19 years of selfless service to the dead

Ayub Ahmed, also known as ‘Body Miyan’, has been voluntarily burying unidentified and unclaimed bodies

Published - October 24, 2017 12:10 am IST - MYSURU

 Ayub Ahmed at a burial ground in Mysuru.

Ayub Ahmed at a burial ground in Mysuru.

Shifting unidentified and unclaimed bodies is no enviable work. But 38-year-old Ayub Ahmed, a resident of Mysuru, not only shifts such bodies voluntarily to the mortuary, he also takes them to the burial ground and lays them to rest after the police declare them unidentified and unclaimed.

Mr. Ahmed began doing this selfless act about 19 years ago after he came across a body lying on the outskirts of Mysuru on Nanjangud road for more than 10 hours. That was the first unclaimed body he buried.

“While I was going to Gundlupet in a KSRTC bus to purchase a car, the driver stopped the vehicle near Bandipalya where a crowd had gathered around a dead body lying on the road. Ten hours later, when I was returning to Mysuru in my new car, the body was still there,” he says.

A policeman standing near the corpse said he could not find anybody to shift the body to the morgue. “When anybody buys a car, they take their friends or relatives on a drive. But I transported a dead body to the mortuary in mine,” he says.

When he realised the aversion and taboo surrounding the handling of dead bodies and transporting them, Mr. Ahmed began offering his services.

After helping the police as well as the public to shift bodies over the last 19 years, he has lost count of the number. But it has helped him earn not only the respect of the police department in Mysuru and neighbouring Mandya, but also the nickname “Body Miyan”.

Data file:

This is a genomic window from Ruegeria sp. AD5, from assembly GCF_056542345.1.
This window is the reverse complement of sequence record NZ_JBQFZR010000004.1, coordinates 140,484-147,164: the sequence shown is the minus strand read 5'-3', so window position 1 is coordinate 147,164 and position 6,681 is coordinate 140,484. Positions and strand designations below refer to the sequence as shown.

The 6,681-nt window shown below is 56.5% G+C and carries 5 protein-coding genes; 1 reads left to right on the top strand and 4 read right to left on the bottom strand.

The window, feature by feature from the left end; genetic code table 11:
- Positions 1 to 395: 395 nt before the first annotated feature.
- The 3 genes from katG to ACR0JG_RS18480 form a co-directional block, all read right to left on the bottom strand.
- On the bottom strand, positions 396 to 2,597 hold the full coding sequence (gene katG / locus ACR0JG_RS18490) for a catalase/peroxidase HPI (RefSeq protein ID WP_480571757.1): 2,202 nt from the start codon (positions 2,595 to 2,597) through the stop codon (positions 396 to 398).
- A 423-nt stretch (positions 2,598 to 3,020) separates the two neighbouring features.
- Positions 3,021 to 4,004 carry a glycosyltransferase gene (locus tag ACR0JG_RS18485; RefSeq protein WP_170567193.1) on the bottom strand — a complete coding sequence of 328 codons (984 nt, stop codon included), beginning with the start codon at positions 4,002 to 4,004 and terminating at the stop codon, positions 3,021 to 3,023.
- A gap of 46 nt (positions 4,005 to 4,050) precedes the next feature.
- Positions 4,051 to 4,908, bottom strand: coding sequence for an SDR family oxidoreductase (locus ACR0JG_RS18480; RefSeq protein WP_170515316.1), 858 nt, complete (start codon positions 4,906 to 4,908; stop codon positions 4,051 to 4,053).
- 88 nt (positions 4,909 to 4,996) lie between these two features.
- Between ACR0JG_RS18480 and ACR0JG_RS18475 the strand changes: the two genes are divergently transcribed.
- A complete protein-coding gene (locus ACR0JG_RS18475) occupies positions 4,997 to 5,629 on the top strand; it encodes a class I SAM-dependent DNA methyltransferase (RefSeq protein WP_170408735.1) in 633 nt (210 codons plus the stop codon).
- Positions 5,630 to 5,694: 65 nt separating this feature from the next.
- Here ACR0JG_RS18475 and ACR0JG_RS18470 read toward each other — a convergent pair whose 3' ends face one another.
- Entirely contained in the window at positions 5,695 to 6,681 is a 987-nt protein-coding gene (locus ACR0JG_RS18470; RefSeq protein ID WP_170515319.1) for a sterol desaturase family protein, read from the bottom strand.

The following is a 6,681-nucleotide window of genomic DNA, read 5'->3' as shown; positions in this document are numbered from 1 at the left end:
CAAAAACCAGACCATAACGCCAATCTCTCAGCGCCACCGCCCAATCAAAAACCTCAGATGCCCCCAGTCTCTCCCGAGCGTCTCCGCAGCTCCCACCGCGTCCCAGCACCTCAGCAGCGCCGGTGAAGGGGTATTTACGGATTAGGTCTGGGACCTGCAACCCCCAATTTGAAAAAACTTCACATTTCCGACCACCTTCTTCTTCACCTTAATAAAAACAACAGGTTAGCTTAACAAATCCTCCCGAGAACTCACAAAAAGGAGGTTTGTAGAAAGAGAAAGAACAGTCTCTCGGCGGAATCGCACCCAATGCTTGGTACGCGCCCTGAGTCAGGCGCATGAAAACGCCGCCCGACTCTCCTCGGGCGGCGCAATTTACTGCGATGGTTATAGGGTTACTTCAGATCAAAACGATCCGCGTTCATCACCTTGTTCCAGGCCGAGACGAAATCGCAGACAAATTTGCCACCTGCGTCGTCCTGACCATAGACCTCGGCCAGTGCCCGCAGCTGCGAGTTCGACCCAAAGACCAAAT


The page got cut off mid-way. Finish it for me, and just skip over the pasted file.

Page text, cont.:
Mr. Ahmed says his phone rings soon after the police is alerted about a dead body. By the time the police completes formalities, he reaches the spot and gets down to work. He helps in the toughest of circumstances, such as when a body has to be recovered from water, says Lakshmikant Talwar, Inspector of Mandi police station in Mysuru.

Mr. Ahmed says he does not receive more than ₹50 to ₹150 every time he transports a body. “Even if a body is claimed by relatives, it is very difficult to ask them for payment to transport the body when they are in grief,” he says.

Mr. Talwar endorses Mr. Ahmed and says that he offers to shift the bodies after post-mortem to their native even free of cost if the relatives are from a poor background.

The last rites of the unclaimed bodies are conducted as per their respective religion. “When bodies are taken to the burial ground near Jodi Thenginamara road near Highway Circle for the last rites, a Hindu priest assists me. If the body is of a Muslim, it goes to a graveyard near Mandi Mohalla. The bodies of Christians are taken to the cemetery in Ramanahalli,” said Mr. Ahmed.

Now, he has been promised the assistance of the police in securing a vehicle that is suitable for transporting bodies, which will be better than the old car that he uses.

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